A Trailer From Tzu Chi USA Brings Hope in California

Northwest  |  April 21, 2021
Tamra South (middle) receives a trailer with the help of Tzu Chi's disaster case manager Baba Kauna Mujamal (second left). Photos/Huan Xun Chan

Written by Huan Xun Chan
Translated by Huan Xun Chan
Edited by Ida Eva Zielinska

Of the nearly 19,000 structures destroyed by the 2018 Camp Fire in California, almost 14,000 were residences. Many families left without a home due to this wildfire disaster are still struggling to recover today. And, their homes didn’t even have to burn down to the ground for their troubles to persist, as Tamra South’s story reveals …

Good News That Quickly Turned Sour

“Damage level: Smoke damage.” When Tamra South first heard this news about her home in Magalia, she was overjoyed. It certainly seemed fortunate that her modular house was still standing and unburnt when the Camp Fire had thoroughly destroyed so many others in Butte County. Ironically, a chain effect of unexpected consequences and challenges was soon to follow, leaving Tamra utterly frustrated and feeling helpless for years.

Tamra was ineligible for most immediate relief funds. “A lot of the money that was being handed out was for everybody that lost, that was completely burned out. Because [my house] was partially burnt, I wasn’t able to get it,” she explains, recounting that, “technically [the fire] stopped two streets over, but there was a spot fire here.”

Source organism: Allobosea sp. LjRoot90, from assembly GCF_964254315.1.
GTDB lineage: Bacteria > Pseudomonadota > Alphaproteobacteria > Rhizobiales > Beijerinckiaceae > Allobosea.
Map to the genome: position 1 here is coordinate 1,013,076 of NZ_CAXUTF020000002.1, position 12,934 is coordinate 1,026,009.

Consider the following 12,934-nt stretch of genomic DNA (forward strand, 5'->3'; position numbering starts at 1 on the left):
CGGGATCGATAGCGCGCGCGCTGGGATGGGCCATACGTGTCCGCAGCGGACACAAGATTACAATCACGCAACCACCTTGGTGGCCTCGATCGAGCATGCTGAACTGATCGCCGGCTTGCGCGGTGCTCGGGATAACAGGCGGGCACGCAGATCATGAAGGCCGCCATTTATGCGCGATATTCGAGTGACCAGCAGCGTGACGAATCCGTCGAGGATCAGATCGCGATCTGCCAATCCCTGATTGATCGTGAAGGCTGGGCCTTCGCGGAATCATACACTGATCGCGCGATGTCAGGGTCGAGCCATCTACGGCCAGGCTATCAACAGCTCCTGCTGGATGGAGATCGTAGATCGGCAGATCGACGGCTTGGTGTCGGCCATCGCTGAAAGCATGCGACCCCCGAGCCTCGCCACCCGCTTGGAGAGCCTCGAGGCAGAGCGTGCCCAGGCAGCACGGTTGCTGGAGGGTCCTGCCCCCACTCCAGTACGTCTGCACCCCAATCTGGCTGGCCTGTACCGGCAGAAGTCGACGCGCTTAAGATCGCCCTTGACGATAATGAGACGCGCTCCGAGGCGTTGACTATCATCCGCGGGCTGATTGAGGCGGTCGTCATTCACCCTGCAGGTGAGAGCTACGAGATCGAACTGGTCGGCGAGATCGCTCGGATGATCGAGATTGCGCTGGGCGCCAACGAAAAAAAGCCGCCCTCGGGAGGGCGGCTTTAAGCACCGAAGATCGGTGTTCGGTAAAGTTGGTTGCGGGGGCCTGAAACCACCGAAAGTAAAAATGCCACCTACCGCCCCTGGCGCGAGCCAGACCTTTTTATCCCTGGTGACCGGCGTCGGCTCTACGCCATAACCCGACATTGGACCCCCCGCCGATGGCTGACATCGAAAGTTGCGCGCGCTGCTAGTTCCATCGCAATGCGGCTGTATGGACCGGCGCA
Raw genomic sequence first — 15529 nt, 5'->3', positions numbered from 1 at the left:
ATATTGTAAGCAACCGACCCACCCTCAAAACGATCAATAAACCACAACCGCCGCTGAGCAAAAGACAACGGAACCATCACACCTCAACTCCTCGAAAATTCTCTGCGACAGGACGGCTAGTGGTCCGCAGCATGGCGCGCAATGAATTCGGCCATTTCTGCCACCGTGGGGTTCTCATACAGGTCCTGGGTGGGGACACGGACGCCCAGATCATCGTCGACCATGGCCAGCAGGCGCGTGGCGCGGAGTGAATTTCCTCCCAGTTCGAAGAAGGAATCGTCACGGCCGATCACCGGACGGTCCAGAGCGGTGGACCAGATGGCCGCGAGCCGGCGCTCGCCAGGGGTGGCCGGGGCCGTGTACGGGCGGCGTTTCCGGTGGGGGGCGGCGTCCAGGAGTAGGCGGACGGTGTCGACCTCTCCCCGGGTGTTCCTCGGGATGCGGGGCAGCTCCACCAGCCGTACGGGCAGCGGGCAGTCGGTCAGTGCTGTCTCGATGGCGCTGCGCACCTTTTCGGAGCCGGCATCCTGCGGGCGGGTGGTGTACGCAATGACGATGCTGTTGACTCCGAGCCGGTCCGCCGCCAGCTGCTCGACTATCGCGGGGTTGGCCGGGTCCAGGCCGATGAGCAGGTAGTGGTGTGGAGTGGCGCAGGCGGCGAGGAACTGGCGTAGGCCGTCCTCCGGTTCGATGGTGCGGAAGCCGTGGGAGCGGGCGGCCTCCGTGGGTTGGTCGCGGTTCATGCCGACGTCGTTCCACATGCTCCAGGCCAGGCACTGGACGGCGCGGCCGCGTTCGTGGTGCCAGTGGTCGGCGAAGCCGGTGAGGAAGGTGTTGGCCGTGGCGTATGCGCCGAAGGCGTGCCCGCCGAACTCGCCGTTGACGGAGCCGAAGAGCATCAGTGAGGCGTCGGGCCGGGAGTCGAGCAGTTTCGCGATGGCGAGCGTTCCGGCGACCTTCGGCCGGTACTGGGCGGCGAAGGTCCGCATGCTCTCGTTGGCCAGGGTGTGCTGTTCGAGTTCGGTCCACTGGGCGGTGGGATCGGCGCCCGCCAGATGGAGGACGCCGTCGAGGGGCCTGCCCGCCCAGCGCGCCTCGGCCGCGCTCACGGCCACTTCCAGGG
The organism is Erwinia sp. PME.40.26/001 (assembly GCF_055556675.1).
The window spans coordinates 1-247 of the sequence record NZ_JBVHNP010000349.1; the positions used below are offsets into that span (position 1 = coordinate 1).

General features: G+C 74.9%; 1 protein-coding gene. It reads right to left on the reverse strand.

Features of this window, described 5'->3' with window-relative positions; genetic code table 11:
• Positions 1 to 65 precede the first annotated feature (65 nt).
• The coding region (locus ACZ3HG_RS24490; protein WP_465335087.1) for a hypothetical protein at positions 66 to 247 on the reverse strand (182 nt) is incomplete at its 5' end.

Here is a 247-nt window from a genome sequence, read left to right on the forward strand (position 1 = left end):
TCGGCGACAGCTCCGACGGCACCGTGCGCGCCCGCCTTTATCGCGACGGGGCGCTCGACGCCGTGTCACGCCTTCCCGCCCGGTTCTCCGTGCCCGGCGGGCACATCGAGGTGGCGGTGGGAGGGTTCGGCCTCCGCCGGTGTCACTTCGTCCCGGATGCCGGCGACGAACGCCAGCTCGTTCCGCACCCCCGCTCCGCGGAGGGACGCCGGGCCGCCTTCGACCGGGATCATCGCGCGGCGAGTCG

What seemed lucky at first would sour in the weeks and months to come. While the house was still there after the fire, the roof had incurred some damage from embers, damage that Tamra, a single mother with limited income, couldn’t afford to repair on her own just with her means.

Tamra South shows the damaged roof of her house. Photo/Huan Xun Chan

The first trouble to ensue due to problems with the roof was water leakage caused by rain and snow, which occurred during the first winter and spring after the fire. Next, mold grew throughout the roof, all the insulation, the whole house, everything.

Tamra South has covered the roof of her fire-damaged home with plastic to prevent rain and snow from causing additional destruction. Photo/Huan Xun Chan

And, the level of damage kept escalating, becoming more and more severe over time. Tamra expounds, “It’s a hazard just being in there, and if you get rain or snow or anything that comes in, it’ll just collapse.” Eventually Butte County “red-tagged” her former home, affixing a sign on the outside: “DO NOT ENTER: UNSAFE TO OCCUPY.”  “Nothing on this is repairable now,” Tamra shares sadly, “this whole place is totaled.”

The red tag Butte County posted on Tamra South’s house states: “DO NOT ENTER: UNSAFE TO OCCUPY.” Photo/Huan Xun Chan

A Beacon of Hope

And yet, a beacon of hope did appear on the horizon for Tamra South. Along her journey, Baba Kauna Mujamal, a disaster case manager working for Tzu Chi USA in Northern California, began to accompany Tamra and help her build a recovery plan. Baba saw the deterioration in Tamra’s former home himself after the mold set in and reported: “In terms of living, it’s really bad. It’s heavily molded, a very strong smell the moment you walk in.”